Thursday morning was bittersweet for Shanti Taylor.
The 34-year-old had returned to the old Frederick Douglass High School building in New Orleans’ Upper Ninth Ward, where she was a student in the mid-’90s. As she walked through the building at 3820 St. Claude Avenue, she recalled the artwork that once lined the hallways, including images of the school’s Bobcats mascot.
“It was a little dated, but we liked it,” she said. “It was fun.”
But Taylor hadn’t just returned to reminisce—she was part of a team of volunteers carrying in stacks of chairs and sorting books in the library, getting the building ready for KIPP Renaissance High School to move in next month.
The school was one of a handful of locations the Essence Festival chose as host sites for its day of community service on Thursday. The annual festival, thrown by Essence Magazine, which is also owned by TIME’s parent company Time Inc., devoted a day to giving back to the local community ahead of the weekend’s entertainment.
The day of service at KIPP Renaissance High school was like a snapshot of the work that has taken place across New Orleans in the wake of Hurricane Katrina. In the 10 years since the levees broke and flooded 80% of the city, 94% of metro New Orleans’ 2000 population has returned. The economy is on the rebound with big businesses and startups popping up all across the area, though poverty remains pervasive in pockets of the city. The city’s all-charter school system has been held up by local officials as a potential model for the rest of the country, though reports from Mother Jones and Think Progress have found there is cause for concern in some areas, namely standardized test scores. Ask anyone—from the Mayor to Thursday’s volunteers—and they’ll acknowledge how far the city has left to go, but they can’t help but note how far it has come.
“There’s a lot to be proud of,” Ericka McConduit-Diggs, the president and CEO of the Urban League of Greater New Orleans, told TIME via telephone. “The city has made tremendous progress, but [the] reality is communities of color face real inequities.”
“I don’t think there’s any city in America that has suffered as much as we have suffered and as broadly,” Mayor Mitch Landrieu told TIME last week, naming storms including Katrina, Rita, Ike and Gustav, the national recession and the BP oil spill among the disasters the city has faced. “It has been amazing, the resilience that the people of this city have shown and how much they’ve built back and how fast they’ve built back.”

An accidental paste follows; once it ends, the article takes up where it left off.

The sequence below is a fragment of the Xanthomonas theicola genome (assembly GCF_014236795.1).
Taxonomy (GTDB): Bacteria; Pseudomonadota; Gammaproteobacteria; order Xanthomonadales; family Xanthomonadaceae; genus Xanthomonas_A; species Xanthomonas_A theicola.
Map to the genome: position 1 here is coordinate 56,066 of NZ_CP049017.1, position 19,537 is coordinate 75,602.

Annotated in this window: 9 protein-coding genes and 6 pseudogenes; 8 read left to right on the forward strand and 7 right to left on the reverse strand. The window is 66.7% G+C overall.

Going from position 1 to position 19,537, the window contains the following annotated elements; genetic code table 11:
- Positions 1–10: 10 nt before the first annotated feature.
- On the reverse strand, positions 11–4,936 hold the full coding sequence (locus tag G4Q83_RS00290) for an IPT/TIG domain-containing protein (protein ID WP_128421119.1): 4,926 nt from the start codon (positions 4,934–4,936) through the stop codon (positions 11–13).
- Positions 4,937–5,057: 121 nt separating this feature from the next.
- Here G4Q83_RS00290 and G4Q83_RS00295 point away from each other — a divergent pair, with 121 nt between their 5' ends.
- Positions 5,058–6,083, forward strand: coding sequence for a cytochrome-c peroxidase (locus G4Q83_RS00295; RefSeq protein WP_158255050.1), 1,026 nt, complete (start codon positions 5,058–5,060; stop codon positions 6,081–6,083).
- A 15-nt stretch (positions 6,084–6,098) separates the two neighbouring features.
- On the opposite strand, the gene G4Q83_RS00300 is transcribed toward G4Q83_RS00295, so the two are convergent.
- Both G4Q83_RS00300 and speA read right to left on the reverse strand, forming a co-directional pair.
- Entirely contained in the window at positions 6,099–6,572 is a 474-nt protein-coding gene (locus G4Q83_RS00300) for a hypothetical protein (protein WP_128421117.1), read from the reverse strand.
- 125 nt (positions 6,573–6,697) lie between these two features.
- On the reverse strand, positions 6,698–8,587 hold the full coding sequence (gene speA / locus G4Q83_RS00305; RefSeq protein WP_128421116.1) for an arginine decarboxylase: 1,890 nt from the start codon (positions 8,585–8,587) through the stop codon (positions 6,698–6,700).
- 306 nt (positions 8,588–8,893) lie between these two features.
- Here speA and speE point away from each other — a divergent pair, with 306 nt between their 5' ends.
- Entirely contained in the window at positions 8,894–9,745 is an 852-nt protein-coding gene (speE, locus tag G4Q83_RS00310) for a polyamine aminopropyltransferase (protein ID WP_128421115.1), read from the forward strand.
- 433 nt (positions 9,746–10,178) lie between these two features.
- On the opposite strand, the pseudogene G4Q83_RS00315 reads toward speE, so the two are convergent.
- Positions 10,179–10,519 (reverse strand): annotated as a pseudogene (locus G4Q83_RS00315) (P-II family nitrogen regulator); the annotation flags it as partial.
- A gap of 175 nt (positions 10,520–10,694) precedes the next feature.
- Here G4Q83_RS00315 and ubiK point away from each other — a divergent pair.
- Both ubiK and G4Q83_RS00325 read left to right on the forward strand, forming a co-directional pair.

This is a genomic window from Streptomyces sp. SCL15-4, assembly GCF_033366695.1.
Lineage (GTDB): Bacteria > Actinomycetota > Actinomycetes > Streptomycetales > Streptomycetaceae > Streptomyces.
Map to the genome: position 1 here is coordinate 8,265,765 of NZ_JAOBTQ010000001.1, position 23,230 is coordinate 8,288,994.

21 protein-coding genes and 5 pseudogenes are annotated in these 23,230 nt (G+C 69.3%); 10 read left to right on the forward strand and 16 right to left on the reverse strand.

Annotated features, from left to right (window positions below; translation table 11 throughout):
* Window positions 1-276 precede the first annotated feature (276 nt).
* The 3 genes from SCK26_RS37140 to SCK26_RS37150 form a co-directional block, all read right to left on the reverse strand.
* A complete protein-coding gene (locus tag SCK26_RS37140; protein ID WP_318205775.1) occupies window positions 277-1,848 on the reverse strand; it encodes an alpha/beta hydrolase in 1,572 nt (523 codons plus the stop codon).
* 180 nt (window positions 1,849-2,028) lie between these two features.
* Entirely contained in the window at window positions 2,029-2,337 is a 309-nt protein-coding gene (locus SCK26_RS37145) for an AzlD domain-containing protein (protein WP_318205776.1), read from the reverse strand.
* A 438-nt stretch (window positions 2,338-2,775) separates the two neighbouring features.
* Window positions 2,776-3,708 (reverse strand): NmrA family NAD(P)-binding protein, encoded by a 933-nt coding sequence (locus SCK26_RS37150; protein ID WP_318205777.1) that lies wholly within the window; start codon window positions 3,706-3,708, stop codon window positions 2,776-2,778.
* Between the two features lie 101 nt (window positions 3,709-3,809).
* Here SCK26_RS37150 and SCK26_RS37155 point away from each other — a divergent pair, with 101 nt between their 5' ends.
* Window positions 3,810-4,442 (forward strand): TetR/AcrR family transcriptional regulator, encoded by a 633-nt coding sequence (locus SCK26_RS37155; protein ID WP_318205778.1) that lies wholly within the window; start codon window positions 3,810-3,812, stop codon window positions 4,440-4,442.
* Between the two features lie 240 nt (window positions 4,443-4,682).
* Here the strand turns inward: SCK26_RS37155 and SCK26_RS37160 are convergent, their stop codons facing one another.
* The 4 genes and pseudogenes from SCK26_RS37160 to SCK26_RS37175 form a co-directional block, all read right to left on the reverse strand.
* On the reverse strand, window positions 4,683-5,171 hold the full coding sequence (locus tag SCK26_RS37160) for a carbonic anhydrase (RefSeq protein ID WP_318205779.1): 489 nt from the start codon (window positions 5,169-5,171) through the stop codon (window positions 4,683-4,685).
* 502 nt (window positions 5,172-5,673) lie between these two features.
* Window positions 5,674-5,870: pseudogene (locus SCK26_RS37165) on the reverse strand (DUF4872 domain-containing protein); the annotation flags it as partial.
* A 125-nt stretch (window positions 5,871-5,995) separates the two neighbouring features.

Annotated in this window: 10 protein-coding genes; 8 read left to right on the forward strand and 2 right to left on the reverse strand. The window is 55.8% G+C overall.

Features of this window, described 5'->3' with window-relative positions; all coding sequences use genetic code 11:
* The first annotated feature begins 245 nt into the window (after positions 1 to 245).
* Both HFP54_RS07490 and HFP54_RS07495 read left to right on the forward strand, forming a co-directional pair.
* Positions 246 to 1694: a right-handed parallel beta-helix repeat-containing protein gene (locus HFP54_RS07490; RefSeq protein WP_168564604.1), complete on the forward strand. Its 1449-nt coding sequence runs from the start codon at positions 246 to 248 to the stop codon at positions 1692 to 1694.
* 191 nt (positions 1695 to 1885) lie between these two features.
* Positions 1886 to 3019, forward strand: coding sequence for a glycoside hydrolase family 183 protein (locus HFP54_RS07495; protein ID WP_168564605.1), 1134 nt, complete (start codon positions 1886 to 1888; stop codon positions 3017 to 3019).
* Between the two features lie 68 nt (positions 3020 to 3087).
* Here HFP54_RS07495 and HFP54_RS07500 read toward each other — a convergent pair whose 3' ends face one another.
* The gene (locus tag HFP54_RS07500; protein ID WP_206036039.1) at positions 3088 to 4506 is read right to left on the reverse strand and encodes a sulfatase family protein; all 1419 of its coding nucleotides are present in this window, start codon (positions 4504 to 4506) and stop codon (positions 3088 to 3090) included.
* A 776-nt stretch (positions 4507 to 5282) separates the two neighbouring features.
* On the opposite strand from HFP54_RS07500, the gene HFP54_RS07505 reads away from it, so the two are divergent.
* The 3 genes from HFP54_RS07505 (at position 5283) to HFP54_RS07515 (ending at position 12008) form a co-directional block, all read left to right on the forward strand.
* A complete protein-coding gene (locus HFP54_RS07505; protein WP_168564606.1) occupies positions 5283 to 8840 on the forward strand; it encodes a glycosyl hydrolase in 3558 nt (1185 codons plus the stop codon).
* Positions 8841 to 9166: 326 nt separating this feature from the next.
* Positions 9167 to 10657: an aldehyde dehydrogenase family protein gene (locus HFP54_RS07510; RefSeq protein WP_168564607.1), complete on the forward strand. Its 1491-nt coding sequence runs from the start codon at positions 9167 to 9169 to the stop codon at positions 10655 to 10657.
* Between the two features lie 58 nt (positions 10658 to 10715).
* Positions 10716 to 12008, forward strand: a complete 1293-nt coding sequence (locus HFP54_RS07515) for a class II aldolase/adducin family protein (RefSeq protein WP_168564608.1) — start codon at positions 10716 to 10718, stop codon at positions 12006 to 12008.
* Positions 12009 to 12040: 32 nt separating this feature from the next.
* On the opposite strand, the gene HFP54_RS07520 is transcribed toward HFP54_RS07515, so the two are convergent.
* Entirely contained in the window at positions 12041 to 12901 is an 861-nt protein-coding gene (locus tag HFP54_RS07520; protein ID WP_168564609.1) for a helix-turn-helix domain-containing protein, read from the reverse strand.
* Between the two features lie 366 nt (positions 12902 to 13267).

That recovery is due in large part to the individuals and community groups who put the city back together piece by piece. That work was on full display Thursday in a steamy stairwell in Renaissance where an assembly line of folks in sweat-stained powder blue T-shirts carried desks to the second and third floors of the building. As that team worked, older volunteers lent a hand by sorting books in the school library. At every turn, there was movement. Some volunteers, like Efua Darley of Washington, D.C., had come to help out ahead of the weekend’s more lively festivities. Others, like Taylor and her mother Linda Fernandez, 58, felt compelled to give back given their past connection to the school.
Kyle Jones, dean of operations at KIPP Renaissance High School, said Thursday that it was important to have the community’s help in getting the school ready.
“Obviously, as a school we give education, but we want to make sure we give more than just educating somebody’s children,” Jones told TIME. “I’m hoping to become more of a part of the community.”
Jones, a New Orleans native, now works down the street from where his mom Jocelyn Jones spent a part of her 34-year career as an educator. He’s seen a lot of change in the city over the years, which he said can be difficult even as some of the changes are positive.
“It’s always bittersweet, but it’s always great to see new traditions and new growth happen in a city that hasn’t always had new growth,” Jones said. “And to see people come and embrace it is great too.”
One of those changes is KIPP, a nationwide network of charter schools aimed at helping kids in underserved communities succeed, which took over the old Frederick Douglass school after it suffered academically. KIPP Renaissance opened in the Frederick Douglass building in 2010 but moved elsewhere for the past several years as part of a school reshuffling. The program is now returning home to its original spot.
For Taylor, KIPP Renaissance will represent a new tradition for her family as her 14-year-old daughter Breon will start ninth grade at Renaissance when school begins on Aug. 3.
Breon was on hand Thursday, sporting the same powder-blue shirt as the other volunteers, and helping carry desks and chairs to the classrooms she’ll soon occupy.
“It’s going to be her school,” said Fernandez, who brought three of her five grandchildren to Thursday’s service event. “She should be here to help get the school together.”
This article was originally published on Time.